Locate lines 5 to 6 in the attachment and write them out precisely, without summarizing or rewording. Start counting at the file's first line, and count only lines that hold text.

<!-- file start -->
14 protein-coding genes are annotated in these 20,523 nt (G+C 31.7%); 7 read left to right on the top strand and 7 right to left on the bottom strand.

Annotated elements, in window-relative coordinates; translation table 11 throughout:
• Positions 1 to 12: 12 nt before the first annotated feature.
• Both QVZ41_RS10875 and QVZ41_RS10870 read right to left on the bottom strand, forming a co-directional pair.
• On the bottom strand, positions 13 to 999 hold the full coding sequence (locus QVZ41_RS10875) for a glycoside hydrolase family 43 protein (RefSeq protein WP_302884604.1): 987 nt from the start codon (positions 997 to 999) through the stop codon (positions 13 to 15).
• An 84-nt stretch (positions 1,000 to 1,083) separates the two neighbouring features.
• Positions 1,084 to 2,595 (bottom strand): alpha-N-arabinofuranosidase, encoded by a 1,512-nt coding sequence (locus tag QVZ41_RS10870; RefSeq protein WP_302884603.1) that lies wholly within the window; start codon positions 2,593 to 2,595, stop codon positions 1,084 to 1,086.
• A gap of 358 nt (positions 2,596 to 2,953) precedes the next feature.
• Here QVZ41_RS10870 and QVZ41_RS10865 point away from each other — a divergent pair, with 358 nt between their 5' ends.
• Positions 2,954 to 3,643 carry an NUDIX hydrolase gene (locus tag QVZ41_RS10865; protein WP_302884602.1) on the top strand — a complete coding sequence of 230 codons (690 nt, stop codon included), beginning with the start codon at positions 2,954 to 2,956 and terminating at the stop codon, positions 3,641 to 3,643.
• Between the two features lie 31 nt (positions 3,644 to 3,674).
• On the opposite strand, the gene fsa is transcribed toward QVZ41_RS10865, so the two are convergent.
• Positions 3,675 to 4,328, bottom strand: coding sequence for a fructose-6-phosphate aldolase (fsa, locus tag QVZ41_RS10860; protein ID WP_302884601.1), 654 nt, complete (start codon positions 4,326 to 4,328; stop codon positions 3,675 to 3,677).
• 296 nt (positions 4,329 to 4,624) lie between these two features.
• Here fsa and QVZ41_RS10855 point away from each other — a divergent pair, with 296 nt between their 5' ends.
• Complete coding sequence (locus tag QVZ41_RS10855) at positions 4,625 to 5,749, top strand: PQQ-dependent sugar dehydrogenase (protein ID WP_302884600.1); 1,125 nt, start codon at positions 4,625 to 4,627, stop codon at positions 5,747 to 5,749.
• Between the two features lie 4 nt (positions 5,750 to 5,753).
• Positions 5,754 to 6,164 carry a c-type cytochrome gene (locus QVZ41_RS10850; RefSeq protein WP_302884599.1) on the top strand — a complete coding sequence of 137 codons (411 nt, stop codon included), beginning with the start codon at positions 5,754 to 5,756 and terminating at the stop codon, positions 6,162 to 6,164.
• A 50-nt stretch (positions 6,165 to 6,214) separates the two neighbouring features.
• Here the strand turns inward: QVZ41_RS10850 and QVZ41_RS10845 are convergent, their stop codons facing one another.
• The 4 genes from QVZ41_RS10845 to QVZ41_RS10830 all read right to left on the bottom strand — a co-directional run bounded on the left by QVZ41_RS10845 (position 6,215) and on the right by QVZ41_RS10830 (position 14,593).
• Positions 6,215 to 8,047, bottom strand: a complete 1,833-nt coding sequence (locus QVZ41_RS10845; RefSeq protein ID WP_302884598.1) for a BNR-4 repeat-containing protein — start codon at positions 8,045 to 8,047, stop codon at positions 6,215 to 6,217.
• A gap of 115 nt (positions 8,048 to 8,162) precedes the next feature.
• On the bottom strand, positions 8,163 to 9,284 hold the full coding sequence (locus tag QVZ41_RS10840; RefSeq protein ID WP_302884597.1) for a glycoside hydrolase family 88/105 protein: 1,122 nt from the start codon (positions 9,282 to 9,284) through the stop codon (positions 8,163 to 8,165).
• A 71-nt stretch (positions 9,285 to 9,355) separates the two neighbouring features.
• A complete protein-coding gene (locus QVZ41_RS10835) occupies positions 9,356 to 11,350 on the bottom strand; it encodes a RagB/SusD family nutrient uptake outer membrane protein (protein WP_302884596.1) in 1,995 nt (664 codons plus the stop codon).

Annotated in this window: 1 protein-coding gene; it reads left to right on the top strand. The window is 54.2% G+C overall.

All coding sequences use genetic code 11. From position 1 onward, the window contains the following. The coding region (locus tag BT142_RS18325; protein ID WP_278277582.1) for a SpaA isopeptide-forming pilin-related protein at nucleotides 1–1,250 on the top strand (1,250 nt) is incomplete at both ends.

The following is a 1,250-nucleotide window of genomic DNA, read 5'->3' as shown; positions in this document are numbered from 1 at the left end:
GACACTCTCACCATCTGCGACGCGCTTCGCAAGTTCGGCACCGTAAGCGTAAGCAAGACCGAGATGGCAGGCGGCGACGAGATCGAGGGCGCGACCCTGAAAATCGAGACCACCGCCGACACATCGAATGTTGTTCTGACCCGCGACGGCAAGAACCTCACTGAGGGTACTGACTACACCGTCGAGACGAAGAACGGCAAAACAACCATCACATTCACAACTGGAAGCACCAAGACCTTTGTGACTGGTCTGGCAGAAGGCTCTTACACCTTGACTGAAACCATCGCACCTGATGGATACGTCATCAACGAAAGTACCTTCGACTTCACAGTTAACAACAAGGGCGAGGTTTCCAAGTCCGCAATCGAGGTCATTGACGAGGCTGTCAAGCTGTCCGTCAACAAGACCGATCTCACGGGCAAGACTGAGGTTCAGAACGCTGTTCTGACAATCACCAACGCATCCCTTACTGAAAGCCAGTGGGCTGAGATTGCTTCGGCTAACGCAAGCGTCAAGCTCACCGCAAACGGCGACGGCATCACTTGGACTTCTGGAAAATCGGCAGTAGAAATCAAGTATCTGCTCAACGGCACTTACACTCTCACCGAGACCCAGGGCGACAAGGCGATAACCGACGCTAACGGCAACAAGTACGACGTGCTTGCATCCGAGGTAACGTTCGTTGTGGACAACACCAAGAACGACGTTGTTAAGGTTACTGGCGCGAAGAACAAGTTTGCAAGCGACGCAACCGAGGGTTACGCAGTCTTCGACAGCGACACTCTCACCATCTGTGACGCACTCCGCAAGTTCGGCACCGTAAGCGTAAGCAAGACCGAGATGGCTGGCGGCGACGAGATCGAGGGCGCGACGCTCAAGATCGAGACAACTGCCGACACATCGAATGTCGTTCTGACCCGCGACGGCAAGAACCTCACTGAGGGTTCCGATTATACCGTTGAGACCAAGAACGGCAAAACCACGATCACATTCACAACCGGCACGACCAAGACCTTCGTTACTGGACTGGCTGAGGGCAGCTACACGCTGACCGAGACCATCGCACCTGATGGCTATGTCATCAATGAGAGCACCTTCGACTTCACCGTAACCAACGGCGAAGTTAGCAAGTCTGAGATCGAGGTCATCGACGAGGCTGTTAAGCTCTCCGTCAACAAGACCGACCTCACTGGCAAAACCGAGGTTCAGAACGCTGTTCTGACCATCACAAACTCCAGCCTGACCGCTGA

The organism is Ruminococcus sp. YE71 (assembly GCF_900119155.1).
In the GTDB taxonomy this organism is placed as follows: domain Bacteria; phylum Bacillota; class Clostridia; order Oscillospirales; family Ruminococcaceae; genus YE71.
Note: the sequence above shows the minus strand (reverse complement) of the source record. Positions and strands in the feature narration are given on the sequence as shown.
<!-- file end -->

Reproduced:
• On the bottom strand, positions 13 to 999 hold the full coding sequence (locus QVZ41_RS10875) for a glycoside hydrolase family 43 protein (RefSeq protein WP_302884604.1): 987 nt from the start codon (positions 997 to 999) through the stop codon (positions 13 to 15).
• An 84-nt stretch (positions 1,000 to 1,083) separates the two neighbouring features.